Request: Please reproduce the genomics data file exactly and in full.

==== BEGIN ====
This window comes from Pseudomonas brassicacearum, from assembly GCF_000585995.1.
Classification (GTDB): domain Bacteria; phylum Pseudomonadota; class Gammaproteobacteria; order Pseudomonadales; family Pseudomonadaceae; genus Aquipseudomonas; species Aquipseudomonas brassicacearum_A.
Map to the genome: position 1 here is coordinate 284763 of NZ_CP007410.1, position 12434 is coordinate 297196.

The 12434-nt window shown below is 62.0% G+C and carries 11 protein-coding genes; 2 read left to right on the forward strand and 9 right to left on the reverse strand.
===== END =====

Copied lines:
This window comes from Pseudomonas brassicacearum, from assembly GCF_000585995.1.
Classification (GTDB): domain Bacteria; phylum Pseudomonadota; class Gammaproteobacteria; order Pseudomonadales; family Pseudomonadaceae; genus Aquipseudomonas; species Aquipseudomonas brassicacearum_A.
Map to the genome: position 1 here is coordinate 284763 of NZ_CP007410.1, position 12434 is coordinate 297196.

The 12434-nt window shown below is 62.0% G+C and carries 11 protein-coding genes; 2 read left to right on the forward strand and 9 right to left on the reverse strand.